Course Hero. "The Age of Innocence Study Guide." Course Hero. 1 Sep. 2017. Web. 21 Sep. 2018. <https://www.coursehero.com/lit/The-Age-of-Innocence/>.
Course Hero. (2017, September 1). The Age of Innocence Study Guide. In Course Hero. Retrieved September 21, 2018, from https://www.coursehero.com/lit/The-Age-of-Innocence/
(Course Hero, 2017)
Course Hero. "The Age of Innocence Study Guide." September 1, 2017. Accessed September 21, 2018. https://www.coursehero.com/lit/The-Age-of-Innocence/.
Course Hero, "The Age of Innocence Study Guide," September 1, 2017, accessed September 21, 2018, https://www.coursehero.com/lit/The-Age-of-Innocence/.
Each year, Regina Beaufort gives a ball. Her lavish ballroom partially "compensate[s] for whatever was regrettable in the Beaufort past." She came from a wealthy and respected family, and is considered to have married beneath her by taking Julius Beaufort for her husband, whose "habits were dissipated, tongue was bitter, [and] antecedents were mysterious." Despite this, the annual Beaufort ball is a most prestigious social occasion.
Newland Archer arrives late, nervous that Mrs. Manson Mingott might send Ellen Olenska to the ball. He feels less kindly disposed toward Ellen Olenska now than before he spoke with her. He sees May Welland telling her friends of their engagement, and regrets that it had to happen in such a noisy, public situation. Privately, May insists Newland must tell Ellen about their engagement immediately to avoid slighting her. May says Ellen has not come, because she feared her clothes weren't appropriate, but Newland knows this is a polite way of concealing the real reason for Ellen's absence. He is happy to note that his fiancée is dedicated to never speaking of "unpleasant" things and vows to act as if he knows of no blemish on Ellen's reputation.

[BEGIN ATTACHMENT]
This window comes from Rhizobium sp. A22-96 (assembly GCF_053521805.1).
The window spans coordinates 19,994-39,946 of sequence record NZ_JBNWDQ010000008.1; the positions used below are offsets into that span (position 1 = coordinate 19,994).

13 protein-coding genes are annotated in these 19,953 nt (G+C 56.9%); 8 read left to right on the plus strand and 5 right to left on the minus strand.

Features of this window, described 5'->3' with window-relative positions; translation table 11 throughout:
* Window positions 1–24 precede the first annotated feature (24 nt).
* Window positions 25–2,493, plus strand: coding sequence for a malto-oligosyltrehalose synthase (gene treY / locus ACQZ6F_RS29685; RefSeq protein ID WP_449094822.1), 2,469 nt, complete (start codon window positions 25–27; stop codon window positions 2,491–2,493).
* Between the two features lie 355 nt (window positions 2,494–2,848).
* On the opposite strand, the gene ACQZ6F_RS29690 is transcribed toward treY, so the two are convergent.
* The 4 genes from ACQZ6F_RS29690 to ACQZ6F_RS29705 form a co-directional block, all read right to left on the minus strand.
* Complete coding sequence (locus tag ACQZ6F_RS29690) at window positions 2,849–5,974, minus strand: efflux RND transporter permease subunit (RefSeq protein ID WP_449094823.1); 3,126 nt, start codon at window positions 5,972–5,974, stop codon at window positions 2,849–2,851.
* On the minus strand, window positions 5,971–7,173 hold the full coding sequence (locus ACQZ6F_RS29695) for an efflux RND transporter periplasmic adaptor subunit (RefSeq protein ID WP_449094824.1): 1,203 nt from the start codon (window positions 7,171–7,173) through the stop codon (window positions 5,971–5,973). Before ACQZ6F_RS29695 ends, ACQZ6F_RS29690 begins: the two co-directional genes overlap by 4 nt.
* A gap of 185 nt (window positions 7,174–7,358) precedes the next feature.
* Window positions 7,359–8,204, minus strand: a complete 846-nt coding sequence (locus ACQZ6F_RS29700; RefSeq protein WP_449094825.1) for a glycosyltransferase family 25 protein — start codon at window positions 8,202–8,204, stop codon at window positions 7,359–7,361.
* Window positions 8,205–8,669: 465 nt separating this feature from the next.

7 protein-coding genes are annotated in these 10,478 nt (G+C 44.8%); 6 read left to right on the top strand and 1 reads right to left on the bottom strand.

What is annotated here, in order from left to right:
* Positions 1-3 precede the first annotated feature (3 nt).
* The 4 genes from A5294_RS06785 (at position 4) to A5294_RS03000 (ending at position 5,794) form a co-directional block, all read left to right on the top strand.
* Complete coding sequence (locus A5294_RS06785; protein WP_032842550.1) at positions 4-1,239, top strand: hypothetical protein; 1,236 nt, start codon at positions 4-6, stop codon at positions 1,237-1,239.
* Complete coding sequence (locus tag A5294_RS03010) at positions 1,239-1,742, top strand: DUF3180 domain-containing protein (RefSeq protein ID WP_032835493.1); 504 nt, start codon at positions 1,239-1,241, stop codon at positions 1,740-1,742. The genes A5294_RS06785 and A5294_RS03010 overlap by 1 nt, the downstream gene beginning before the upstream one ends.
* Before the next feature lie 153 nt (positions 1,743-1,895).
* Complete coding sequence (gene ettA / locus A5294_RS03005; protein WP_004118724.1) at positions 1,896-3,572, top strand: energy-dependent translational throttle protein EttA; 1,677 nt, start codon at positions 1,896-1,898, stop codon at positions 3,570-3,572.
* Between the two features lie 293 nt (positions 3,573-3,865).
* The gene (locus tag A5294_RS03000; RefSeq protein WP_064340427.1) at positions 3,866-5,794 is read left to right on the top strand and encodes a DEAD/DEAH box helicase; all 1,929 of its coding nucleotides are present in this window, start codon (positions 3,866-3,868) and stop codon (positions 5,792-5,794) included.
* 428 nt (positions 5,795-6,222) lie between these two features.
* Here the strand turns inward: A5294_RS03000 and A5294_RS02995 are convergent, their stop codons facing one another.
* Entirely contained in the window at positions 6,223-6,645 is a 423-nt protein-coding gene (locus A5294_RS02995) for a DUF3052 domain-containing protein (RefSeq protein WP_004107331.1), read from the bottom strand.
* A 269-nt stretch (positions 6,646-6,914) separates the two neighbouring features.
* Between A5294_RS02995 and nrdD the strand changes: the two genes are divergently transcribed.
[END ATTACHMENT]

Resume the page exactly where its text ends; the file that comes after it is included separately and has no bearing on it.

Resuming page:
Newland's pleasure at May's failure to acknowledge Ellen's scandalous past, even in a private conversation with him, is reflective of the way New York society prefers to handle such matters. They are acknowledged by not being acknowledged, in a kind of verbal code: Newland understands May's excuse about Ellen's dress is a way of pointing toward what is acceptable while cloaking it in perfect acceptability. May's polite lie also reflects society's feminine ideal. May is highly marriageable because she does not speak the truth or venture opinions that contradict prevailing social norms. She presents herself with a veneer of perfect innocence, as she is expected to. At this point, Newland anticipates May's conventionality and innocence making for a happy and harmonious marriage.